Five billion subsidy from the federal government for domestic semiconductor production.
The construction of a factory in Dresden by the Taiwanese chip company TSMC is a done deal. This was announced by the company on Tuesday. The factory will be operated together with partners Infineon, Bosch, and NXP, each of which is to hold ten percent of the shares. TSMC wants to produce there primarily chips for the automotive industry. Construction is to begin in the second half of the year, with production starting by the end of 2027.
The German government is supporting the project with five billion euros, and according to Handelsblatt, financing is being provided by the Climate and Transformation Fund (KTF). However, final approval by the EU Commission is still pending. According to TSMC, the project is planned within the framework of the European Chips Act, a law to promote the domestic semiconductor industry. The total investment for the chip factory is expected to be ten billion euros, compared to the seven billion originally planned. Dr. C. C. Wei, CEO of TSMC, called Europe a promising place for semiconductor innovations, especially in the automotive and industrial sectors.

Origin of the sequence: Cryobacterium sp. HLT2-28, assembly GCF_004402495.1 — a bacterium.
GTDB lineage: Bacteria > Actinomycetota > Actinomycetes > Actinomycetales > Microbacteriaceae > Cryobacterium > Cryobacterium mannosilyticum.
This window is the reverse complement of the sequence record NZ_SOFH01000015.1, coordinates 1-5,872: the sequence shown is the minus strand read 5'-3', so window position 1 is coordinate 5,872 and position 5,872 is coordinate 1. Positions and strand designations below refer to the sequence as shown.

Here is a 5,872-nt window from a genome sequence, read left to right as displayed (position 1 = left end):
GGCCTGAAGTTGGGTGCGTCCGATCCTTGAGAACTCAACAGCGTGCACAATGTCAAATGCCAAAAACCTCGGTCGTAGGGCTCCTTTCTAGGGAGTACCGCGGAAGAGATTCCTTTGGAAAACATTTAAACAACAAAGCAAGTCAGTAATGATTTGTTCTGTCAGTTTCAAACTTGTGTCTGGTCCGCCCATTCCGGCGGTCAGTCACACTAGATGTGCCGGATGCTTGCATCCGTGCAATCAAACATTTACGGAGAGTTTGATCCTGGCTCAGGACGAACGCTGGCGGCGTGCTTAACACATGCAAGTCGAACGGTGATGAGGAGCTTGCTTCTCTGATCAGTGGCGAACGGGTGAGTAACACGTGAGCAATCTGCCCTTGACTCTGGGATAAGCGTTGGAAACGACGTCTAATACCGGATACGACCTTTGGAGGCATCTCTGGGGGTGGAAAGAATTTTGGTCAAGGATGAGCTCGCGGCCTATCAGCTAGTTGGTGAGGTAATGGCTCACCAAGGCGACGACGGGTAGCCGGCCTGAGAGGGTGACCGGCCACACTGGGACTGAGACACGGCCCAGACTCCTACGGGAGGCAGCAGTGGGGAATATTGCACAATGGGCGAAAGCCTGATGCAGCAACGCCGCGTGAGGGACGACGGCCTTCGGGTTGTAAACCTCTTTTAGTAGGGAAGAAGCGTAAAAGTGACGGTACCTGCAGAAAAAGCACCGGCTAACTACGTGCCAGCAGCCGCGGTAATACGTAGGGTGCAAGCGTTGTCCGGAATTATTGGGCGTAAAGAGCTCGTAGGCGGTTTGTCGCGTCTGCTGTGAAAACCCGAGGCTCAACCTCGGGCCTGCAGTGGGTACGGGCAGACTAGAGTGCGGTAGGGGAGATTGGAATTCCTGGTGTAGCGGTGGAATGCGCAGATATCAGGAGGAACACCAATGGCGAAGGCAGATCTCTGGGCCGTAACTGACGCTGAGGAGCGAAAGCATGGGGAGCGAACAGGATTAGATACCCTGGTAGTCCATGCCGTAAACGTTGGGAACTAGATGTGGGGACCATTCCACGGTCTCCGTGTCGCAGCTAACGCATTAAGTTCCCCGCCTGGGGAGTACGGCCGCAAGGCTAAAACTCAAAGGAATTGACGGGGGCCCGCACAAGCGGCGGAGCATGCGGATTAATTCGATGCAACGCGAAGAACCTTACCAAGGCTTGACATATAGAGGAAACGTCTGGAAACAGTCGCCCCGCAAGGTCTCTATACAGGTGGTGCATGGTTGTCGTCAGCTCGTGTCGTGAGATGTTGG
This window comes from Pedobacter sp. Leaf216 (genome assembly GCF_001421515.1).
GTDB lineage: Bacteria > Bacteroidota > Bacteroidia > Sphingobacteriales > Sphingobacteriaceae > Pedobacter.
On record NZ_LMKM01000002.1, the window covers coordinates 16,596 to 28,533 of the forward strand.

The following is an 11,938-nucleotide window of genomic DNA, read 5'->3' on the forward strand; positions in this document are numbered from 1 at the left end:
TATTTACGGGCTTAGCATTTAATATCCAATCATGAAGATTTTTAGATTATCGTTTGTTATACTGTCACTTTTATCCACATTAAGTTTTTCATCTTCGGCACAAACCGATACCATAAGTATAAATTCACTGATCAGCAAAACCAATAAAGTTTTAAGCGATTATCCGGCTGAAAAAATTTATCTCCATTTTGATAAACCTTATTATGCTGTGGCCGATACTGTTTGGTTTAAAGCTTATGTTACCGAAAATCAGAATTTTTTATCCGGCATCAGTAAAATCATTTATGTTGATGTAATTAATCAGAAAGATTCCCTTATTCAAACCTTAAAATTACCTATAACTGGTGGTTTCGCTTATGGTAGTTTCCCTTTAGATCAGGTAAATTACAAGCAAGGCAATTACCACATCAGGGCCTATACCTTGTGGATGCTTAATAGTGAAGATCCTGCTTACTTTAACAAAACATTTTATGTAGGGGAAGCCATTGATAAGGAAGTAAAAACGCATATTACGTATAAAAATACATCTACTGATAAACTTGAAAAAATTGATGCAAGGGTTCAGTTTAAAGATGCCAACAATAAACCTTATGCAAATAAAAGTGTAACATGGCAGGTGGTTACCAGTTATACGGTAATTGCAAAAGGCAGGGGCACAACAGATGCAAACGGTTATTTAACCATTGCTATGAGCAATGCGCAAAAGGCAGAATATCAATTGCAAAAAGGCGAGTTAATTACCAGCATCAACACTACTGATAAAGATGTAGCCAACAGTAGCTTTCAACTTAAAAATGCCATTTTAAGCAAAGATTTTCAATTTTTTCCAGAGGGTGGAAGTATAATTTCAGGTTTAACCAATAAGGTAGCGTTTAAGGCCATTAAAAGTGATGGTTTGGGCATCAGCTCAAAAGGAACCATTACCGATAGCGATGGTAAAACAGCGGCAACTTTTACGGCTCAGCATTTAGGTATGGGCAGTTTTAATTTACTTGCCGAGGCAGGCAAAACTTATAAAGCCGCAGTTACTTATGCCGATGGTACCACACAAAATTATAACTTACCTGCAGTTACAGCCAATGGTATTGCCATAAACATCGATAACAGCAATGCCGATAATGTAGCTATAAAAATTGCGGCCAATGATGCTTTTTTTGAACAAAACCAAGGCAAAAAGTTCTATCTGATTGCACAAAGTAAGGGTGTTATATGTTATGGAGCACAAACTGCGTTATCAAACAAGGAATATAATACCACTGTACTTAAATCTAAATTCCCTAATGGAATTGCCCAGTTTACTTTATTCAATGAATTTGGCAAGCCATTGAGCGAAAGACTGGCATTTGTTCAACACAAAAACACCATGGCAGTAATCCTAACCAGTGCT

Crises Have Exposed the Fragility of Global Chip Supply Chains
TSMC is the world’s largest contract manufacturer of semiconductor chips, high-tech components made from materials such as silicon carbide and gallium nitride that control numerous functions in devices from cell phones to washing machines to cars. Since crises such as the Corona pandemic and the war of aggression in Ukraine have highlighted the fragility of global supply chains, Europe and the U.S., among others, sought to increase domestic production. China’s military threat to Taiwan also plays a role. Added to this are the Chinese export controls that recently came into force for the technology metals gallium and germanium, which are also used in the production of semiconductor chips.